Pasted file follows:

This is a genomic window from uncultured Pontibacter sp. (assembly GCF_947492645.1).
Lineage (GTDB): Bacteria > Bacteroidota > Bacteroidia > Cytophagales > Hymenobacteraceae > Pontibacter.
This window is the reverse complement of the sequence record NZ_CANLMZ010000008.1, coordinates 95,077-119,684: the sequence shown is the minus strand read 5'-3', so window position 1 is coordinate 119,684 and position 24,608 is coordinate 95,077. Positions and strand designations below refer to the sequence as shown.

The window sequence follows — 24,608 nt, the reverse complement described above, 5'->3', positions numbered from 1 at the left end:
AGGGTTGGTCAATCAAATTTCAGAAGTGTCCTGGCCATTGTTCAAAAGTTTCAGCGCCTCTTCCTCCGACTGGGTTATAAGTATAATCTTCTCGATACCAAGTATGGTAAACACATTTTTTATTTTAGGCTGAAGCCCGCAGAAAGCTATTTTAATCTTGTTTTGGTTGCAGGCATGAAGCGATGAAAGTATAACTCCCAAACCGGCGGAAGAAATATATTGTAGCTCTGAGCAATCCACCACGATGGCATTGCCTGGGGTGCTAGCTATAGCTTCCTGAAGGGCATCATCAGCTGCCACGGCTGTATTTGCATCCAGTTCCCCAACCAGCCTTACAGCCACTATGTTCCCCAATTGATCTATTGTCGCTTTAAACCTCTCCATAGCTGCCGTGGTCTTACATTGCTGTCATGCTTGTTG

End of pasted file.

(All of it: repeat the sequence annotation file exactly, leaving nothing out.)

This is a genomic window from uncultured Pontibacter sp. (assembly GCF_947492645.1).
Lineage (GTDB): Bacteria > Bacteroidota > Bacteroidia > Cytophagales > Hymenobacteraceae > Pontibacter.
This window is the reverse complement of the sequence record NZ_CANLMZ010000008.1, coordinates 95,077-119,684: the sequence shown is the minus strand read 5'-3', so window position 1 is coordinate 119,684 and position 24,608 is coordinate 95,077. Positions and strand designations below refer to the sequence as shown.

The window sequence follows — 24,608 nt, the reverse complement described above, 5'->3', positions numbered from 1 at the left end:
AGGGTTGGTCAATCAAATTTCAGAAGTGTCCTGGCCATTGTTCAAAAGTTTCAGCGCCTCTTCCTCCGACTGGGTTATAAGTATAATCTTCTCGATACCAAGTATGGTAAACACATTTTTTATTTTAGGCTGAAGCCCGCAGAAAGCTATTTTAATCTTGTTTTGGTTGCAGGCATGAAGCGATGAAAGTATAACTCCCAAACCGGCGGAAGAAATATATTGTAGCTCTGAGCAATCCACCACGATGGCATTGCCTGGGGTGCTAGCTATAGCTTCCTGAAGGGCATCATCAGCTGCCACGGCTGTATTTGCATCCAGTTCCCCAACCAGCCTTACAGCCACTATGTTCCCCAATTGATCTATTGTCGCTTTAAACCTCTCCATAGCTGCCGTGGTCTTACATTGCTGTCATGCTTGTTG